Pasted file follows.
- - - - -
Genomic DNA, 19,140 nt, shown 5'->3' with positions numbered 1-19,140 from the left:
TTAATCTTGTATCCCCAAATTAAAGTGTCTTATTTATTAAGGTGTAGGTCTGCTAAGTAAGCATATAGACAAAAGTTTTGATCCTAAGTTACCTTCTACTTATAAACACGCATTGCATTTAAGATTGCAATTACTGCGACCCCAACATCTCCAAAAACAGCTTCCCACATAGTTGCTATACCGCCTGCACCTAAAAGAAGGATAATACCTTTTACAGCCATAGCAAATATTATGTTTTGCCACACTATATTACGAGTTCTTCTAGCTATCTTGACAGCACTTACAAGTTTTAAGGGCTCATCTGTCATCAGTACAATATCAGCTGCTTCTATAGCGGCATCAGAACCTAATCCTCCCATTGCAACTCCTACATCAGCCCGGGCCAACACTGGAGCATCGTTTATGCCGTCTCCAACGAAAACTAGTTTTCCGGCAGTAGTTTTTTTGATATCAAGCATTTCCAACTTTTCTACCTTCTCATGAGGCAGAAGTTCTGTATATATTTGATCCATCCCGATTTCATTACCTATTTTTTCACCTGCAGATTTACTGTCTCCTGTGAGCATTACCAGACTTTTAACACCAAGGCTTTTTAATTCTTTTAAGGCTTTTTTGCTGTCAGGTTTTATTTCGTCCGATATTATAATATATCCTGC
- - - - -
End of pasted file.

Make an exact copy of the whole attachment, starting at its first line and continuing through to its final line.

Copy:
Genomic DNA, 19,140 nt, shown 5'->3' with positions numbered 1-19,140 from the left:
TTAATCTTGTATCCCCAAATTAAAGTGTCTTATTTATTAAGGTGTAGGTCTGCTAAGTAAGCATATAGACAAAAGTTTTGATCCTAAGTTACCTTCTACTTATAAACACGCATTGCATTTAAGATTGCAATTACTGCGACCCCAACATCTCCAAAAACAGCTTCCCACATAGTTGCTATACCGCCTGCACCTAAAAGAAGGATAATACCTTTTACAGCCATAGCAAATATTATGTTTTGCCACACTATATTACGAGTTCTTCTAGCTATCTTGACAGCACTTACAAGTTTTAAGGGCTCATCTGTCATCAGTACAATATCAGCTGCTTCTATAGCGGCATCAGAACCTAATCCTCCCATTGCAACTCCTACATCAGCCCGGGCCAACACTGGAGCATCGTTTATGCCGTCTCCAACGAAAACTAGTTTTCCGGCAGTAGTTTTTTTGATATCAAGCATTTCCAACTTTTCTACCTTCTCATGAGGCAGAAGTTCTGTATATATTTGATCCATCCCGATTTCATTACCTATTTTTTCACCTGCAGATTTACTGTCTCCTGTGAGCATTACCAGACTTTTAACACCAAGGCTTTTTAATTCTTTTAAGGCTTTTTTGCTGTCAGGTTTTATTTCGTCCGATATTATAATATATCCTGC